Once you commence your vocal separation, the data is uploaded to AudioSourceRE, taking less than 30 seconds for a three-minute song (with my 200 Mb/s web speeds). Once data is uploaded, a status bar appears in the mixer showing analysis progress (my three-minute song took about two and a half minutes to process). When analysis is complete, a stereo vocal track and instrument track populate the mixer and are ready to mix or edit. I did the same for a drum separation, choosing Stereo Smoothing (on or off). Repeat the process with upload and the return of two files: drums and instruments.
Next you can choose a pan separation to separate elements based on position (for that matter, you could do this to a whole mix or any previously separated tracks). Here you can select Number of Sources, which allows selecting anywhere from three to seven separate sources. Equal Spacing divides your number of pan sources into equally spaced divisions, or if the positioning isn’t quite so uniform, it can be turned off, which makes DeMIX Pro look harder for exact positions (and which takes a lot more processing time). Smear is an intriguing parameter—off assumes positions achieved by panpots, but doesn’t expect timing differences. Smear turned on looks for short delays and multi-mic timing differences and blends them for a potentially clearer separation.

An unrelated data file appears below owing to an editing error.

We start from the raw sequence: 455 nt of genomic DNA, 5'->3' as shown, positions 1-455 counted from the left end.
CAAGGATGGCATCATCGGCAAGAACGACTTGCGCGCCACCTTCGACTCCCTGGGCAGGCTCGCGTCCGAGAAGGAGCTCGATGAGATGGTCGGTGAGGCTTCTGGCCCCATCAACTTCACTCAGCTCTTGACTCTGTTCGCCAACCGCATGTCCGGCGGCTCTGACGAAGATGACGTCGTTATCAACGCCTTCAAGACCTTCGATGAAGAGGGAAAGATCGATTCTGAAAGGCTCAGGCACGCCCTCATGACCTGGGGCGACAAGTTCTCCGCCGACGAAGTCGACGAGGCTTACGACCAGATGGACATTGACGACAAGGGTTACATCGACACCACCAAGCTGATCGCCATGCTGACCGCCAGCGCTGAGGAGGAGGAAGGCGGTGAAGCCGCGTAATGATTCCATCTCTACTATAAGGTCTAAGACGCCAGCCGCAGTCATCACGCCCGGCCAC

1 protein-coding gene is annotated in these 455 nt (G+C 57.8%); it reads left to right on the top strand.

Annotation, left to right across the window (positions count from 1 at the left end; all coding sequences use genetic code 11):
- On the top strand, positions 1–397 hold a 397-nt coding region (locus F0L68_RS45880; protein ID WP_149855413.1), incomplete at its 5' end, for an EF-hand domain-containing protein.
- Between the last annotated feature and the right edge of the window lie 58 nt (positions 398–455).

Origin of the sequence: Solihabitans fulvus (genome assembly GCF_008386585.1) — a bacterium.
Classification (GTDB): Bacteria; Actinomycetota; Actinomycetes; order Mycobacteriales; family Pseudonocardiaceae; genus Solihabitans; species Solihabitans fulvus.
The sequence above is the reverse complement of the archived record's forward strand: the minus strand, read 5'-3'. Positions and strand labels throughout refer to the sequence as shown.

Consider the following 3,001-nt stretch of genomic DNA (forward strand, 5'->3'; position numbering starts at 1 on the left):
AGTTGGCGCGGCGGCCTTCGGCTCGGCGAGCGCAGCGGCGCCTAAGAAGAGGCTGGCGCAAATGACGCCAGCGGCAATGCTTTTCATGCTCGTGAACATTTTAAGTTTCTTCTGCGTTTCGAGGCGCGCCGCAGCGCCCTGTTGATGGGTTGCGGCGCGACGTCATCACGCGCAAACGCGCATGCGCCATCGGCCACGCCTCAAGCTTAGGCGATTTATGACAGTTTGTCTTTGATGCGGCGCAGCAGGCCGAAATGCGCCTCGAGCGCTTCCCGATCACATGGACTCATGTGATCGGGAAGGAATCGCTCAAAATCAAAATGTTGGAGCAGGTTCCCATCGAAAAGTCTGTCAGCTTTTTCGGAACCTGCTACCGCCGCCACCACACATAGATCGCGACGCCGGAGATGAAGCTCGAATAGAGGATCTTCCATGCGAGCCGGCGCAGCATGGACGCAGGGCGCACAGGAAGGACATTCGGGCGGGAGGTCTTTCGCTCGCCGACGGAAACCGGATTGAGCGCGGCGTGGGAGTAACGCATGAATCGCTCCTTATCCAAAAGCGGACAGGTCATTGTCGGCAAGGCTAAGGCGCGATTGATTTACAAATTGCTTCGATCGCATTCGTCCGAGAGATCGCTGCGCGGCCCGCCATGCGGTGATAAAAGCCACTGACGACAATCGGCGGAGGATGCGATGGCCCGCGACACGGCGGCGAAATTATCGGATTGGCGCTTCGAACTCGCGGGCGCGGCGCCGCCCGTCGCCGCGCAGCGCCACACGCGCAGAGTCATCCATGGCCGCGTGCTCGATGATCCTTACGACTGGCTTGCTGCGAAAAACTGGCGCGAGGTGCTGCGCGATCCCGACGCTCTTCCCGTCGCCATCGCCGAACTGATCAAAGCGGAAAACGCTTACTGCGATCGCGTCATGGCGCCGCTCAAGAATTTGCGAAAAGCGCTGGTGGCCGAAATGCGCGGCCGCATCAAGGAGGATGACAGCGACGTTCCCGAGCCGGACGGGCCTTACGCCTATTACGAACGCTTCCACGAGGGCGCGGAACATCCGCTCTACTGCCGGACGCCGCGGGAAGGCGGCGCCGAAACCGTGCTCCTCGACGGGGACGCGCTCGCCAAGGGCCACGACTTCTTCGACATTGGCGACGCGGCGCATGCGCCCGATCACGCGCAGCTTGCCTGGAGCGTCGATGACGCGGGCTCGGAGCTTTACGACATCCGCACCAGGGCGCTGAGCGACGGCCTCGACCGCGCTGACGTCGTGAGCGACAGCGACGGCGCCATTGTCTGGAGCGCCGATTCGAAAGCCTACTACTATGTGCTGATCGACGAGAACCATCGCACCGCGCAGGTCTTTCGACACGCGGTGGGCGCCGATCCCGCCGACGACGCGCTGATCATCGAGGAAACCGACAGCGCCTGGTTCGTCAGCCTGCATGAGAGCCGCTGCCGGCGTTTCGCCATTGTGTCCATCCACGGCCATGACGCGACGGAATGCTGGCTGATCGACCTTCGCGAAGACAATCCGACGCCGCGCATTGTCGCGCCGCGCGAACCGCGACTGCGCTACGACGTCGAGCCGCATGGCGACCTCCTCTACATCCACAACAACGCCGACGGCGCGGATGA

I tried all these parameters on various mixes I had on my desktop: some rap mixes with wide pans, stereo-ized leads, doubles, verbed-out ad libs and the whole shebang; some standard pop and rock mixes; and some remixes I made with no vocal verb or fancy processing. After a few tries, I found I could get some good separations, especially with the simpler remixes, but that I still had too many phasey/swooshy artifacts and too much vocal leakage. It was time to try a Guided Vocal Separation using the melody editor.